This periodical survey, conducted by IER in association with leading floorcare brand BISSELL is based on survey questionnaire featured in the March 2009 issue of the magazine and online. Its aim was to obtain an in-depth insight into the lifestyle of electrical independents – their work environment and their professional and personal situation. We hope that you will be able to identify yourself with the picture we have created from the survey responses.
Is this you?
The average electrical independent is male, in his 50s (it was 40s in the 2006 survey). He is married.
Most likely he is the chairman/director or owner of his own business. Probably, he is part of a long established (for some 30 years), family-owned, private limited company, which has one store (it was two stores in the last survey). A quarter of respondents also have an e-commerce facility.
While nearly 40% of independents take their full holiday entitlement to ‘get away from it all’, the majority does not.
Three years ago they were optimistic about the future and looking forward to enjoying retirement. This time nearly 50% of respondents are pessimistic – not surprising with the impact of the credit crunch, the decline of the service sector and lower turnover. These were the main reasons given by the survey respondents. Significantly, seven in ten of them do not expect their business prospects to change.
A DIY enthusiast or a keen gardener, the independent likes to read the Daily Mail (same as previous surveys) or Daily Express (it was The Times in 2006).
No doubt, to check his football team’s weekend results!
He still enjoys listening to his favourite music or reading a good book (similar pattern as before). But, keeping fit is important too. Radio 2 is very popular, followed by Radio 1 and local networks.
With the frantic life of electrical retailing, he needs a well-deserved break.
To unwind, many respondents say they take one to three weeks holiday each year. This is considerably less than the five weeks as reported in the 2006 survey. This reduction indicates that people are cutting back on holidays as they tighten their belts during the toughest trading conditions for years.
Over 60% do not take their full holiday quota – perhaps showing the need to work harder and longer in the current economic climate.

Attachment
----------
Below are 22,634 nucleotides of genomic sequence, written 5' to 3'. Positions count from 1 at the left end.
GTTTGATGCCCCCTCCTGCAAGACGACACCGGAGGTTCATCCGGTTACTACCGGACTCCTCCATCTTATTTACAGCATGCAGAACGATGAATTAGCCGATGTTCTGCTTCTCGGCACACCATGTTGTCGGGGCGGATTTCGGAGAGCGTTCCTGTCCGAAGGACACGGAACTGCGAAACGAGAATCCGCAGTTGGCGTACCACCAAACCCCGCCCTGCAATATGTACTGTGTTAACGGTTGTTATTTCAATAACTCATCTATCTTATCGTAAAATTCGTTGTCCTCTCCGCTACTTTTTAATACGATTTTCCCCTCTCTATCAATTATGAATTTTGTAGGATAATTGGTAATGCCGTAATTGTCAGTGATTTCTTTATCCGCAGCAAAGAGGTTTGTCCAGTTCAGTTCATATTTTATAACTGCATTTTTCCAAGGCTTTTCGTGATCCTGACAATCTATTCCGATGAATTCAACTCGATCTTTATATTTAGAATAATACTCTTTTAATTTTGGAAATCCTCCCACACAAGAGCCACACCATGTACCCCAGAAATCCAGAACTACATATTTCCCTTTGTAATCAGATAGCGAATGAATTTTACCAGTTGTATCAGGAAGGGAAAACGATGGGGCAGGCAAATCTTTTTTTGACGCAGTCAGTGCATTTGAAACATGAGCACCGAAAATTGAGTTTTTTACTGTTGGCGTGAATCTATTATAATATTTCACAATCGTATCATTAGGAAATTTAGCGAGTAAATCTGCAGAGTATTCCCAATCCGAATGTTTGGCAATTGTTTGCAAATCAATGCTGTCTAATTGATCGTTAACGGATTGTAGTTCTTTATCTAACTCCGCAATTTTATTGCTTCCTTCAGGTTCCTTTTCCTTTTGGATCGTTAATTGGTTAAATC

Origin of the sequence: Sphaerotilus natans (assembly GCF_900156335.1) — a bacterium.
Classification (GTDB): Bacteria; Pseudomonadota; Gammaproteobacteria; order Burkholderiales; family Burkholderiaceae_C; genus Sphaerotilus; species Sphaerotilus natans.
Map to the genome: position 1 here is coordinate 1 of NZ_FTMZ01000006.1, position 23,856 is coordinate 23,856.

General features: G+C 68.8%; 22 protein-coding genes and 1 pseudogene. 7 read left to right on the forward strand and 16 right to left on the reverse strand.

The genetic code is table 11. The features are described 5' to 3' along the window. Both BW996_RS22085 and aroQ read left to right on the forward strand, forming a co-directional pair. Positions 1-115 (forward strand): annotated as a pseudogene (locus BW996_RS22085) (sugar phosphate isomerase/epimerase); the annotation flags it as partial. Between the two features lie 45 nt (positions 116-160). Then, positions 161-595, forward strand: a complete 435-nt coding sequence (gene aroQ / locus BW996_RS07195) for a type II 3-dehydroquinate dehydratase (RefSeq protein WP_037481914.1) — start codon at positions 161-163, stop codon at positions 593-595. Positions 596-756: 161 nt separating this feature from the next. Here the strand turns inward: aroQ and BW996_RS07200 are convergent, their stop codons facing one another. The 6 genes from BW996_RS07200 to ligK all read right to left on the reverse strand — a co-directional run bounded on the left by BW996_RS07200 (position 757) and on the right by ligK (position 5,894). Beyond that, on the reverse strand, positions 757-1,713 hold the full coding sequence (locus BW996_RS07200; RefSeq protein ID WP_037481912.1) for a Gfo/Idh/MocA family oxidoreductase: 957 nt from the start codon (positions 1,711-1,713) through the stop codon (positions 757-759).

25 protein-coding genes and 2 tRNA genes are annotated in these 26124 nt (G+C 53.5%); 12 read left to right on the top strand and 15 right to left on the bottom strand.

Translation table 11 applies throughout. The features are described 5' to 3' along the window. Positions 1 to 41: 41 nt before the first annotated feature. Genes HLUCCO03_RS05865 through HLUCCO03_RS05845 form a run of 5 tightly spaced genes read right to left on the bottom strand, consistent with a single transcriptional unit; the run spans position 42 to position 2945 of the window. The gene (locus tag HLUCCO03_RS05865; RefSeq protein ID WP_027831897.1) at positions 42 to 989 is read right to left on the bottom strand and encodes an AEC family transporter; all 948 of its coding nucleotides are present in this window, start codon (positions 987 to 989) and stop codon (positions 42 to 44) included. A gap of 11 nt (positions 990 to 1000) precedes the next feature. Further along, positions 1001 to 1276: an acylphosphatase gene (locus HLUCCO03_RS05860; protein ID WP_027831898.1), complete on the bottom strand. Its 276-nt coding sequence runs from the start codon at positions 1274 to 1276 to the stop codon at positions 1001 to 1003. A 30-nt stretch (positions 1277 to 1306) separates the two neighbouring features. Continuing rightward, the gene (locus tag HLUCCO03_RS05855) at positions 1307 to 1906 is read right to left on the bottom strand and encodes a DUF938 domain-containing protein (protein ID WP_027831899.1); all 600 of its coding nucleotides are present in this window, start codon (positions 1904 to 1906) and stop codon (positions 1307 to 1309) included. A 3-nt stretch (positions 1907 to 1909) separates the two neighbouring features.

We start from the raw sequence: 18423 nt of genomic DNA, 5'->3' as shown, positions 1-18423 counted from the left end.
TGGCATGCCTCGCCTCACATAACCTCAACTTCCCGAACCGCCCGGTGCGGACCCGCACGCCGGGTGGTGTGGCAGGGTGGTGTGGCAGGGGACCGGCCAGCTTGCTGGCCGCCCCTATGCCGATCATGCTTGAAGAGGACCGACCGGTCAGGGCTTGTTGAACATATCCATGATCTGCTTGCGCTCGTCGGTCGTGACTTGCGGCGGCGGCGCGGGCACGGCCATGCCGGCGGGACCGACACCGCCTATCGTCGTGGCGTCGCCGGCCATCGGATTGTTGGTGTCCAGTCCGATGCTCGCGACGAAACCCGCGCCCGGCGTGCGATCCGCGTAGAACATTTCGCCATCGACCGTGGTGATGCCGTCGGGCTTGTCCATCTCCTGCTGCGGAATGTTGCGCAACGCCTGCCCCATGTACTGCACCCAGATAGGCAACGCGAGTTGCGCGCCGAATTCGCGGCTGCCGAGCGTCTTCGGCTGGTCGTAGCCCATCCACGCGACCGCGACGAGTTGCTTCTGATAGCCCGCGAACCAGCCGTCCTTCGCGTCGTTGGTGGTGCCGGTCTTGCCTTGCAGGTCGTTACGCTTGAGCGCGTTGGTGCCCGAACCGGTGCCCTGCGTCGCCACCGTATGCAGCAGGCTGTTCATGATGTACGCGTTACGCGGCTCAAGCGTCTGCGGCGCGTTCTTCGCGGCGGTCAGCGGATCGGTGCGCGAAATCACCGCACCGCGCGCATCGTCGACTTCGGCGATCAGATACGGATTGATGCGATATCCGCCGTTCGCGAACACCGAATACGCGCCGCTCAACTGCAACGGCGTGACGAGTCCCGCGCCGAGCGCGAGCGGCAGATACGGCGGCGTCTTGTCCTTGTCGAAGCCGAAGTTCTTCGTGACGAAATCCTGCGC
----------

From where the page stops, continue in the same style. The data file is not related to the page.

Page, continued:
For those that do get away, Europe is their favourite holiday destination. In 2006, the respondents also mentioned such long-haul destinations as the USA, the Caribbean and Canada.
Home and work
Last time, one in two responding IER readers said they satisfactorily balance work and family life, but this survey shows that nearly 40% of independents feel that work adversely affects their family life.
Nearly one in three independents aimed to retire at 65 in the last survey.
However, this time it’s only 6%. Yet, 27% are looking to retire during the next five years. A similar number as last time want to retire at 70 – again possibly reflecting the ‘pension gap’, with people increasingly now being expected to retire later in life.
Thirty per cent stated the business is ‘theirs’ (previously there was nearly 50%). As before, around a third of independent retail operations are family owned.
Most respondents work between 16 and 40 hours a week. About one third do not have a professional qualification. However, 35% have an NVQ and 30% a degree. In 2003 only 5% of independents had higher education; in 2006 this increased to 11%.
Many respondents – 44% – are CIH/Euronics members and 31% belong to retra. Over three quarters regularly attend trade shows; the most popular of which was CIH.
This time business turnover of the majority of survey respondents (40%) tends to be under £100k (it was between £101,000 and £499,000 in 2006, now just 25%). Only 10% (nearly a quarter previously) of firms now have a turnover of £1 – 5 million. This is indicative of the economic downturn impacting on independent retail businesses.
Over half of businesses have been established for over 30 years, with 16% notching up to 20-24 years. It isn’t surprising therefore that high standard of service and professional knowledge are their core values.
This time round, independent retailers are pessimistic about the future of their business.
Their biggest concerns are cheap electrical imports, followed by competition from internet dealers (a key issue before) and again excessive regulation. Higher taxes and the demise of distributors also worried some of the respondents.
The IER magazine and Bissell offer sincere thanks to all of you who participated in the survey. Your help has been invaluable in piecing together this portrait of today’s independent electrical retailer.
We offered all those who sent us their completed questionnaire the chance to win a BISSELL ProHeat All Rounder and a training session. First out of the hat was Colin Young of Clearview in Seaford.
Do you agree?
We would like to hear from readers who recognised themselves in the picture of the independent presented by our survey and from those of you who believe that they are distinctly different from the average described here.
Please write to Anna Ryland, IER Editor to: firstname.lastname@example.org or to 15a London Road, Maidstone, Kent ME16 8LY.